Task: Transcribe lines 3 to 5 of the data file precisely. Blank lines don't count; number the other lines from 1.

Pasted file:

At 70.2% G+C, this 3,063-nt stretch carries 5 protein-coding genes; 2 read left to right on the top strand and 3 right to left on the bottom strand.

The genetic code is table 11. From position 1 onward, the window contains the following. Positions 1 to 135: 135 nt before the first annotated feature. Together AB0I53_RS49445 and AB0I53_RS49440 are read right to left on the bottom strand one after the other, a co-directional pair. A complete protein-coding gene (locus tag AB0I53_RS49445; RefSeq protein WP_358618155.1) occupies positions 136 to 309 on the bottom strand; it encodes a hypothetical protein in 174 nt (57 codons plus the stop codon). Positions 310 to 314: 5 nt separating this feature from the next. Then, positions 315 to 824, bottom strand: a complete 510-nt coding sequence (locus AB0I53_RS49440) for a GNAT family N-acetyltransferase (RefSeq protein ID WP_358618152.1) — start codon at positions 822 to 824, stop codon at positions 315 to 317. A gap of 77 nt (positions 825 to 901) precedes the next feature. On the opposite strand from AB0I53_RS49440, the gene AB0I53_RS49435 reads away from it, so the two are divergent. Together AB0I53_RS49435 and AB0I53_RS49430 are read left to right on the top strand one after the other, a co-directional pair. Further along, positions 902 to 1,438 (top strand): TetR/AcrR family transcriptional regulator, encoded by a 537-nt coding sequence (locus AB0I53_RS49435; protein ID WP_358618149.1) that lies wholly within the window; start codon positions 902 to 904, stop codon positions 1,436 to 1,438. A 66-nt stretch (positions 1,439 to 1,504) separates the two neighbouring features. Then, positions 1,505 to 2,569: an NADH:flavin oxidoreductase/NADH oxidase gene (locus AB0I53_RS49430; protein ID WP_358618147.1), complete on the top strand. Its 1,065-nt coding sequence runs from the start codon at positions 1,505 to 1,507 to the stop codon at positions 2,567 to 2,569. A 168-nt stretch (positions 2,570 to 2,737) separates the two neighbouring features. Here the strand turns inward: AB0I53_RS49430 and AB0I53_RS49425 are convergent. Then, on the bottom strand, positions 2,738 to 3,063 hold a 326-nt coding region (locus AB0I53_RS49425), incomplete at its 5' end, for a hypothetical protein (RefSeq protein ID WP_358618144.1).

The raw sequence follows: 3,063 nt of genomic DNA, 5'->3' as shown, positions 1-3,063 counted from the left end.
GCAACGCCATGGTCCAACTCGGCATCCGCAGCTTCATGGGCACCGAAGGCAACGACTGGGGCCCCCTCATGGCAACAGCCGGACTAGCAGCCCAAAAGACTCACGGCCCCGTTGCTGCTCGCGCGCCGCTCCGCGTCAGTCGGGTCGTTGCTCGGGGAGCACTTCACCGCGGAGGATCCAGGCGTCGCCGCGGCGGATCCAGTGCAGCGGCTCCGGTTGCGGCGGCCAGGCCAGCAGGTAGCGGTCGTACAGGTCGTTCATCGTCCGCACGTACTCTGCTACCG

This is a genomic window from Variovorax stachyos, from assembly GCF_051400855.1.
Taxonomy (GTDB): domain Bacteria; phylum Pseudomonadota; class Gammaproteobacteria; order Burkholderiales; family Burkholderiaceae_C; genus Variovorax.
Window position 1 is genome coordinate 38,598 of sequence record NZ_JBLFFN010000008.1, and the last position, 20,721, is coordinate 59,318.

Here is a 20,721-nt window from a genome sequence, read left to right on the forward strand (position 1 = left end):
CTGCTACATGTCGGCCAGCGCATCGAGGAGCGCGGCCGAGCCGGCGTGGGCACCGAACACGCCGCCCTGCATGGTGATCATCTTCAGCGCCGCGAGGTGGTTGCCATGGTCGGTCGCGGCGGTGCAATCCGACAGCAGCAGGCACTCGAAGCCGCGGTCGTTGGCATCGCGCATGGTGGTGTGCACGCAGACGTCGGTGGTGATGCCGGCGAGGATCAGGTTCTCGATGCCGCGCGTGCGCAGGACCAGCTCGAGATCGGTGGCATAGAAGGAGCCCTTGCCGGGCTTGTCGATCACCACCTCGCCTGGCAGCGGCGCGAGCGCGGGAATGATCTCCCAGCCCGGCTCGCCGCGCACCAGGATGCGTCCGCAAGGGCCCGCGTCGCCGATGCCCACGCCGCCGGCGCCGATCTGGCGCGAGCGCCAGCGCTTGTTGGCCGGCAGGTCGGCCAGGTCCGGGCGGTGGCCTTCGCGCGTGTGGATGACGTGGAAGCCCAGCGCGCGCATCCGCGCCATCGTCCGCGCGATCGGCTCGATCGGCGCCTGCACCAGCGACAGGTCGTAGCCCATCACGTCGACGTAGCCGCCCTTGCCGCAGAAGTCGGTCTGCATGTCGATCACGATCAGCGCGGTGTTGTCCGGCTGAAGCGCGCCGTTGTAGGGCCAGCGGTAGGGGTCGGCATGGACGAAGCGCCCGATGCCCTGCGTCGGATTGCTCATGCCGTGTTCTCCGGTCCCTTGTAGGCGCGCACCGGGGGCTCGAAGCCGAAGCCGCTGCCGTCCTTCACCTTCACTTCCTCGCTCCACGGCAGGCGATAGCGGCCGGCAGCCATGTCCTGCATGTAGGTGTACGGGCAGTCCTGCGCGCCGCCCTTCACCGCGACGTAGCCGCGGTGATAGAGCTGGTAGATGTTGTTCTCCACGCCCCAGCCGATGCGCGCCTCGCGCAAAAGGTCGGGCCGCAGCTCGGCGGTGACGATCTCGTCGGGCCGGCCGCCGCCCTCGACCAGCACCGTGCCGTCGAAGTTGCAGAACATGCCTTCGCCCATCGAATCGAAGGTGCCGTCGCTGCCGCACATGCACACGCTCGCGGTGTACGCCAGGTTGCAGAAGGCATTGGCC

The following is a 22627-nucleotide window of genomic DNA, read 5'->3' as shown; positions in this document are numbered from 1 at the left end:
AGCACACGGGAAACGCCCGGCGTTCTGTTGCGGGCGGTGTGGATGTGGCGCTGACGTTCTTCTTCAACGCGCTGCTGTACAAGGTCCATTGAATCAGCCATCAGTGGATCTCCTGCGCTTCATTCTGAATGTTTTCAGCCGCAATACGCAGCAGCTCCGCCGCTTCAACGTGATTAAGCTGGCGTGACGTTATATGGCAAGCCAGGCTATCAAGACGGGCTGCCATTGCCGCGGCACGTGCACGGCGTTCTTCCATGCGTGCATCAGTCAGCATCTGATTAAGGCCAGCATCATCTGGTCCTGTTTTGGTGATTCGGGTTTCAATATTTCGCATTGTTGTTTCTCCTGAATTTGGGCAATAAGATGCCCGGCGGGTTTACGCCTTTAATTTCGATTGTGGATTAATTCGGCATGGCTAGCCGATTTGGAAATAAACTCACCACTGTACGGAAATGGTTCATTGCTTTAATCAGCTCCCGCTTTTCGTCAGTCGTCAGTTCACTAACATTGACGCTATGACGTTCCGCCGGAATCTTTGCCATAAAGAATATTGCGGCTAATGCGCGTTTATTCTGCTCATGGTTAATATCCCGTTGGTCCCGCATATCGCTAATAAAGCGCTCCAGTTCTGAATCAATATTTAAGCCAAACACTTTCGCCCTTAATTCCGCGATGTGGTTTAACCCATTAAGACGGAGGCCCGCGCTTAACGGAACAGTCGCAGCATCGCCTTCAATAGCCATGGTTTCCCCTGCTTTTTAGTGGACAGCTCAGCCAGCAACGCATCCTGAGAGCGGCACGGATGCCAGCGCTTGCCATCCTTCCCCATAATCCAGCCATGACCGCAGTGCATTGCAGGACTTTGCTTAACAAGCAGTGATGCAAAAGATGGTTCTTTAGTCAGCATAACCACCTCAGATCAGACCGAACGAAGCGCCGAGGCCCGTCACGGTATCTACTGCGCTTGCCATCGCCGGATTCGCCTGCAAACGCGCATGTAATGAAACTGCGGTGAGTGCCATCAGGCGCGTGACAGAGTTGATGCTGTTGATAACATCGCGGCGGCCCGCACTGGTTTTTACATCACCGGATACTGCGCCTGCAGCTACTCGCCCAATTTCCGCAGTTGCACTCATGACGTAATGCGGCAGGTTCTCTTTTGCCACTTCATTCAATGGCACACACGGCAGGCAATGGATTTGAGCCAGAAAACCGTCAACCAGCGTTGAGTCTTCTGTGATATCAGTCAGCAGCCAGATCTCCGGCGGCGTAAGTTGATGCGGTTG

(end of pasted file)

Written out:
The raw sequence follows: 3,063 nt of genomic DNA, 5'->3' as shown, positions 1-3,063 counted from the left end.
GCAACGCCATGGTCCAACTCGGCATCCGCAGCTTCATGGGCACCGAAGGCAACGACTGGGGCCCCCTCATGGCAACAGCCGGACTAGCAGCCCAAAAGACTCACGGCCCCGTTGCTGCTCGCGCGCCGCTCCGCGTCAGTCGGGTCGTTGCTCGGGGAGCACTTCACCGCGGAGGATCCAGGCGTCGCCGCGGCGGATCCAGTGCAGCGGCTCCGGTTGCGGCGGCCAGGCCAGCAGGTAGCGGTCGTACAGGTCGTTCATCGTCCGCACGTACTCTGCTACCG

This is a genomic window from Variovorax stachyos, from assembly GCF_051400855.1.